Ground beef. Ground beef may contain E. coli.

Update June 21, 2019: The Centers for Disease Control and Prevention has declared this outbreak over. In total 209 people became ill with an E. coli infection and 29 were hospitalized. There were no deaths. According to the agency, people who were affected ate ground beef from many sources and no common supplier, distributor, or brand was identified. If you have any of the recalled beef in your freezer, you should not use it.

An ongoing outbreak of foodborne infections with E. coli O103, which has been linked to ground beef, has now sickened 196 people, according to the Centers for Disease Control and Prevention.

The illnesses have occurred in 10 states: Florida, Georgia, Illinois, Indiana, Kentucky, Minnesota, Mississippi, Ohio, Tennessee, and Virginia.

The outbreak was first announced in early April, with 72 people sickened in five states.

People who have become ill reported eating ground beef in restaurants as well as ground beef bought it at grocery stores. Many of them said they bought large packages (called chubs) of ground beef and used it to make dishes such as spaghetti sauce and sloppy joes.

On April 23 and 24, the Department of Agriculture Food Safety and Inspection Service announced ground beef recalls from two companies that sold meat to restaurants and institutions because it may have been contaminated with E. coli O103. A total of 176,624 pounds of the meat were recalled

But at this time, the CDC says that it has not identified a common supplier, distributor, or brand of ground beef that could explain the whole outbreak. Some of the people who became ill reported eating at a restaurant where investigators found a strain of the bacteria closely related to the outbreak strain in unopened packages of ground beef from K2D Foods, one of the two companies named. But the strain of E. coli found in samples of the beef from the other company—Grant Park Packing—was not closely related, according to the FSIS. 

More on Food Safety

Consumer Reports’ food safety experts stress the importance of proper handling and cooking of the meat. “Toxin-producing strains of bacteria like E. coli O103 are virulent,” says James E. Rogers, Ph.D., director of food safety and testing at Consumer Reports. “You don’t have to eat a lot of the bacteria to get sick.”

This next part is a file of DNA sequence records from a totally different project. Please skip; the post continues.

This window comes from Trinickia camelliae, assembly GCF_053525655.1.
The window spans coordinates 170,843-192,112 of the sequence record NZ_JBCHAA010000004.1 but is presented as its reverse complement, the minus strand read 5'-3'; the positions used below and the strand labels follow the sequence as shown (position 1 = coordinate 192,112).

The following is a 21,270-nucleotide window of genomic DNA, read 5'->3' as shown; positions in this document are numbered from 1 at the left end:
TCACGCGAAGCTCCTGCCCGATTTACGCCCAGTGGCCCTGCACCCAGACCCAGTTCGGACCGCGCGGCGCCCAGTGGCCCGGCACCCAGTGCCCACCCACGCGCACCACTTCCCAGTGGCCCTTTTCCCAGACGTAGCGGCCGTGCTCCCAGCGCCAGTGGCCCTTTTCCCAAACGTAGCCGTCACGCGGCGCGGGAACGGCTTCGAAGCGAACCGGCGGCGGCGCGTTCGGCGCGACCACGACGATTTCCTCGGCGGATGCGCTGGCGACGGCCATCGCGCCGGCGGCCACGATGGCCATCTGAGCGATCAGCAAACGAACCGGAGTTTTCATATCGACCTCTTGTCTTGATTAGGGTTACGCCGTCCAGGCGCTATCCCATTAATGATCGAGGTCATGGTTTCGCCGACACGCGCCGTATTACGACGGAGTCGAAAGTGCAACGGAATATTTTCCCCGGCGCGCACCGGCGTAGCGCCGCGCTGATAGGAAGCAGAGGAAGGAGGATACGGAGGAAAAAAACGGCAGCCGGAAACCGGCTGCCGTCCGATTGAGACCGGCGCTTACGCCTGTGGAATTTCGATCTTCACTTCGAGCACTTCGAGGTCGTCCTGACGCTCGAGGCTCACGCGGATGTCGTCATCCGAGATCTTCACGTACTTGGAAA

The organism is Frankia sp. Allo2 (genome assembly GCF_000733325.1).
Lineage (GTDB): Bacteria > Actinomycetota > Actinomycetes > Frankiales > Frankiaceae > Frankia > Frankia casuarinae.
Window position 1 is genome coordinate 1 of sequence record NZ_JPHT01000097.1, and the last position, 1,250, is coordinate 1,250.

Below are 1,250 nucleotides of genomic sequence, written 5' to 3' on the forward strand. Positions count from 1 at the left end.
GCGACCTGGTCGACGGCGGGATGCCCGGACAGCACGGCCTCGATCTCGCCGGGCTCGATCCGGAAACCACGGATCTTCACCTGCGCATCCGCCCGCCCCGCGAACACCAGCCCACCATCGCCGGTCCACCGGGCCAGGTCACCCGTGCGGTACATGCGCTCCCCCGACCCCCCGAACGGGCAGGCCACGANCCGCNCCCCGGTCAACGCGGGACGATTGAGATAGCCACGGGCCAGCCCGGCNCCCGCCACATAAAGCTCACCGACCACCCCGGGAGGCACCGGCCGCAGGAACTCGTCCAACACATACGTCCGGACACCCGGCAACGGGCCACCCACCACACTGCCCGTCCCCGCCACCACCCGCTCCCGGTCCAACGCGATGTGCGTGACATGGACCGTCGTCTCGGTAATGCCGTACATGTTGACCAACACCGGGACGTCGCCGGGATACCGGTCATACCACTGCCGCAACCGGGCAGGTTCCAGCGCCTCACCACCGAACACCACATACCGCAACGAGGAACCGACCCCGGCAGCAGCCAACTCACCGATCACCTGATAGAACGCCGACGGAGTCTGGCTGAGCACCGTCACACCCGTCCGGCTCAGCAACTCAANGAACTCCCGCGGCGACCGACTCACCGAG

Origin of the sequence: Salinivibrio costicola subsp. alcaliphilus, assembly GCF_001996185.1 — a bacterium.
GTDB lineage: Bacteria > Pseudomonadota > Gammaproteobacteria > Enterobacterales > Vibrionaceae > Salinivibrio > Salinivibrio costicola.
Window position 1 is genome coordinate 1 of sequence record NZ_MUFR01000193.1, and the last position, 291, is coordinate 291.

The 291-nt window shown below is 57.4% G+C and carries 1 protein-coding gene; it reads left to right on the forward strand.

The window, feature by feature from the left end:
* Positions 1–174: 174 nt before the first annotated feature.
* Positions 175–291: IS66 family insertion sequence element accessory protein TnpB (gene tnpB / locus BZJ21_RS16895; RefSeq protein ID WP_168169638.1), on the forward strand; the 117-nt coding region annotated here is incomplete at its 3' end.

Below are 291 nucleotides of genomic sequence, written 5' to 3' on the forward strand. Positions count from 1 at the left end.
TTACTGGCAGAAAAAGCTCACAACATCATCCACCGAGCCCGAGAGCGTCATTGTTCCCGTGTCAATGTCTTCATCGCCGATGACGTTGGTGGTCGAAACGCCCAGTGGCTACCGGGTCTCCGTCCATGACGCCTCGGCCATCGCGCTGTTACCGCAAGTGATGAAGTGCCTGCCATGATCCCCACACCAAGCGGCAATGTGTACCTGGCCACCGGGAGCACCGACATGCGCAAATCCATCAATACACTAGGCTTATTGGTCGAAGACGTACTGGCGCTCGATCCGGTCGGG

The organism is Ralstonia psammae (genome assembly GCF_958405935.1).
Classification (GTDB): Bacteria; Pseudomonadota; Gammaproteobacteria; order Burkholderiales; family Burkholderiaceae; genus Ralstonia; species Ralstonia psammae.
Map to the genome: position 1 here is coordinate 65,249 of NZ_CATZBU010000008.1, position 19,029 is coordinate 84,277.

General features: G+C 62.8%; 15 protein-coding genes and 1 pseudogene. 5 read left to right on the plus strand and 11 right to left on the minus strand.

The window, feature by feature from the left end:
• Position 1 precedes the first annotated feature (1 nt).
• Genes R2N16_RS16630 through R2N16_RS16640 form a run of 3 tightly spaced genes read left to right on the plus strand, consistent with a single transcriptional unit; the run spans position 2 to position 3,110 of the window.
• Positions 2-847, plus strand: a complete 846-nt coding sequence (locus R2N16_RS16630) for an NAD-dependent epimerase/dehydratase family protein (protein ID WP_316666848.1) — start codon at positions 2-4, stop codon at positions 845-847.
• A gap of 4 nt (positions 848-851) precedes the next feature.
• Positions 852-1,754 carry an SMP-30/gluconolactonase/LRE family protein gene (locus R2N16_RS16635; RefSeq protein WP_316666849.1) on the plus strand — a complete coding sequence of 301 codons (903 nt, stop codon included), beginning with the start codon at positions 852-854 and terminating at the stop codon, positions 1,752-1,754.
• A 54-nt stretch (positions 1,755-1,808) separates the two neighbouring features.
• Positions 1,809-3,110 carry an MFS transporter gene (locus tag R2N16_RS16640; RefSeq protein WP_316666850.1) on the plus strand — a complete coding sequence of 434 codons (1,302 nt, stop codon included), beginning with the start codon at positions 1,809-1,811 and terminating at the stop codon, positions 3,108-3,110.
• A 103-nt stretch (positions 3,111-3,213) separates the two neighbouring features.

In this outbreak, 28 people have been hospitalized and two people have developed hemolytic uremic syndrome, a serious condition that can lead to kidney failure and death.

Cooking ground beef to an internal temperature of 160° F will kill the bacteria, but you also have to make sure that you handle raw ground beef carefully. “There are a lot of opportunities for cross contamination,” Rogers says. “For example, let’s say you buy a large package of ground beef and split it into smaller packages when you get home, and that meat contains the kind of bacteria that can make you sick. You reach for the faucet to wash your hands. Washing removes the bacteria, but when you shut off the faucet, you may recontaminate your hands. Then anything that you touch can become contaminated. It’s pretty easy to spread the bacteria around.”

In addition to properly cooking ground beef, follow these food safety steps:

• Always thaw ground beef (and any meat) in the refrigerator, not on the counter.

• Wash your hands and any kitchen equipment you used after handling raw meat with warm soapy water. Be careful not to touch the faucet with dirty hands. Use your elbow or a paper towel to turn it on. Be sure to wipe countertops down, too.  

• Put cooked leftovers in the fridge or freezer within 2 hours. If you’re making sauce or another dish with ground beef, don’t let it cool too long on the counter before putting it into containers and refrigerating or freezing.